See Referencing

You can exponentially increase the denseness of connectivity in the Equivalence File by invoking "See References", set with the APICP flag see.

The concept of a "See" reference is the same as in a dictionary. When looking up the word "cat", you'll get a description and a few definitions for cat. Then it may say at the end "see also pet". With See Referencing on, the equivalence list associated with the word "cat" is expanded to also include all the equivalences associated with the word "pet".

See Referencing greatly increases the general size of word sets in use in any search, increasing the chance for abstraction of concept. One would not normally invoke See Referencing, and would do so only where such abstraction was desired.

Not all equivalences have "See also" notations; but with See Referencing on, all equivalences associated with any "See also" root word will be included as part of the original. With See References off, only the root word and its equivalences will be included in that word set, regardless of whether a see reference exists or not.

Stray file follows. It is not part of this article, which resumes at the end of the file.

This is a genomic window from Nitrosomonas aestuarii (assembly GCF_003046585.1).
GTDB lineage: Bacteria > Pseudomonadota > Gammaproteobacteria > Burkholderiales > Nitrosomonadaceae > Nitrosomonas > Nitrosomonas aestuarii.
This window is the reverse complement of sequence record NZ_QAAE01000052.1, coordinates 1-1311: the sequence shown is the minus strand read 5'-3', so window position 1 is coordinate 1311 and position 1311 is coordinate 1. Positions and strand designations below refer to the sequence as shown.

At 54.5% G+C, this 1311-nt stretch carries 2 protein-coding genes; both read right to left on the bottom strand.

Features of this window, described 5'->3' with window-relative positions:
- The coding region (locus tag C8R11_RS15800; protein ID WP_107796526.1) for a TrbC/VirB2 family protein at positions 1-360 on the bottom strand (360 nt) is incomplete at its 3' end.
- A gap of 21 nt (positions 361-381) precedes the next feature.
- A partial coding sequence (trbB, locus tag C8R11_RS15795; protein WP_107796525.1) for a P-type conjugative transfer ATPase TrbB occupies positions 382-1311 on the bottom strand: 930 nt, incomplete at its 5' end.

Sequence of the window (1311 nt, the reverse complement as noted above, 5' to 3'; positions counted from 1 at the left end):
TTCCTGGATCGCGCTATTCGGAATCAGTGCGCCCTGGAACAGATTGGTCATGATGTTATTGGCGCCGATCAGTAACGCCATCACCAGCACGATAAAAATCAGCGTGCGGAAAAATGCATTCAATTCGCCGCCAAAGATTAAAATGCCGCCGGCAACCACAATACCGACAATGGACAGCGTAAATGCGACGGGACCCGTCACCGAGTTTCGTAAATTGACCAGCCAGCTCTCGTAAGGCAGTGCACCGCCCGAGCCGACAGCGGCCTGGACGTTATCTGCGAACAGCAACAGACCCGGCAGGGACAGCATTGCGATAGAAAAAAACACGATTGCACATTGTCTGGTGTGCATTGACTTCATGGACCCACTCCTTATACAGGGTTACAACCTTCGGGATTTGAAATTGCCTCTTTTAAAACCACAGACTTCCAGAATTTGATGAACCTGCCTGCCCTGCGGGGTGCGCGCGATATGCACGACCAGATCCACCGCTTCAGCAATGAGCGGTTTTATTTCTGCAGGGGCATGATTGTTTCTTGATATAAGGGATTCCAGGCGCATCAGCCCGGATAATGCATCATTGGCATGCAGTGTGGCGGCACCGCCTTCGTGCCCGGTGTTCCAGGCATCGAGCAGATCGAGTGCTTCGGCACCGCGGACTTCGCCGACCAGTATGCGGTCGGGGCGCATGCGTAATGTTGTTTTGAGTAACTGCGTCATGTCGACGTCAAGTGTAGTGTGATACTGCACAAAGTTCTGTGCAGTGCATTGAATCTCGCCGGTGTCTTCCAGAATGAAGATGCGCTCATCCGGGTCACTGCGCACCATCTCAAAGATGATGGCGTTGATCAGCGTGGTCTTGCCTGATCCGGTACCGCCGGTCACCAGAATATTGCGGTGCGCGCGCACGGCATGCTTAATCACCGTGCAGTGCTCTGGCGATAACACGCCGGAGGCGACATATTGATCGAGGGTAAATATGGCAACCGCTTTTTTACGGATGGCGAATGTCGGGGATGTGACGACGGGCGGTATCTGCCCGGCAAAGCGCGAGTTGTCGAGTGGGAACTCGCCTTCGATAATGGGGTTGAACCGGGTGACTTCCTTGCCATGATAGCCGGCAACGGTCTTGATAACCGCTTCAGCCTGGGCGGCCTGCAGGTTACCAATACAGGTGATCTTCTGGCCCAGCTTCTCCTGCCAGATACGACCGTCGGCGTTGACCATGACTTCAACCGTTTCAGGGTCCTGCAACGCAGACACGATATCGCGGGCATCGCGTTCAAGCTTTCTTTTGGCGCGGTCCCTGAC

See Referencing is restricted to only one level of reference, to prevent inadvertent "endless" looping or overlap of concepts. In any case, a word set will be truncated at the point it approaches 256 equivalences.

See References are denoted with the at sign (@). Enter the word preceded by `@'. For example:


In normal usage, the search item "cowboy" expands to the set "cowboy", "horse", "cows" and "rancher". With see referencing invoked, "cowboy" expands to "cowboy", "horse", and "cows" as well as "rancher", "plains", and "landowner".

The see reference `@' marking in a User Equivalence file will only connect entries which are in the User Equivalence file. In the above example, the entry for "rancher" must exist in the User Equivalence to be so linked.

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